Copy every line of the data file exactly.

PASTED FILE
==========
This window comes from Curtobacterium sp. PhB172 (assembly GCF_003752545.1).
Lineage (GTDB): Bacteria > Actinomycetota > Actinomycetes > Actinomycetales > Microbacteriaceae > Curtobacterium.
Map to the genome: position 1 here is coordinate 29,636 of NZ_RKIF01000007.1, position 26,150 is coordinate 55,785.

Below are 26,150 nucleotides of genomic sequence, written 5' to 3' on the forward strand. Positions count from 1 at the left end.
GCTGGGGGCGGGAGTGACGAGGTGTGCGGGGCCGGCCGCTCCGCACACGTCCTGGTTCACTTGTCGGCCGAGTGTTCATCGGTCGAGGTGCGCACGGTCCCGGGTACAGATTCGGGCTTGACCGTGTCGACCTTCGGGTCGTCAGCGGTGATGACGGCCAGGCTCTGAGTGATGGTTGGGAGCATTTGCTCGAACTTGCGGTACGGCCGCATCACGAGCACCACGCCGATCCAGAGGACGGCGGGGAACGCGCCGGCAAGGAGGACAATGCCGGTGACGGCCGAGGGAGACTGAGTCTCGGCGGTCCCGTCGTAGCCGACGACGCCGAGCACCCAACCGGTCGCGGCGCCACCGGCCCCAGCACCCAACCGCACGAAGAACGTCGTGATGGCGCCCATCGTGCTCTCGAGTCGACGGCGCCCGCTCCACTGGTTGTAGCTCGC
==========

This window comes from Curtobacterium sp. PhB172 (assembly GCF_003752545.1).
Lineage (GTDB): Bacteria > Actinomycetota > Actinomycetes > Actinomycetales > Microbacteriaceae > Curtobacterium.
Map to the genome: position 1 here is coordinate 29,636 of NZ_RKIF01000007.1, position 26,150 is coordinate 55,785.

Below are 26,150 nucleotides of genomic sequence, written 5' to 3' on the forward strand. Positions count from 1 at the left end.
GCTGGGGGCGGGAGTGACGAGGTGTGCGGGGCCGGCCGCTCCGCACACGTCCTGGTTCACTTGTCGGCCGAGTGTTCATCGGTCGAGGTGCGCACGGTCCCGGGTACAGATTCGGGCTTGACCGTGTCGACCTTCGGGTCGTCAGCGGTGATGACGGCCAGGCTCTGAGTGATGGTTGGGAGCATTTGCTCGAACTTGCGGTACGGCCGCATCACGAGCACCACGCCGATCCAGAGGACGGCGGGGAACGCGCCGGCAAGGAGGACAATGCCGGTGACGGCCGAGGGAGACTGAGTCTCGGCGGTCCCGTCGTAGCCGACGACGCCGAGCACCCAACCGGTCGCGGCGCCACCGGCCCCAGCACCCAACCGCACGAAGAACGTCGTGATGGCGCCCATCGTGCTCTCGAGTCGACGGCGCCCGCTCCACTGGTTGTAGCTCGC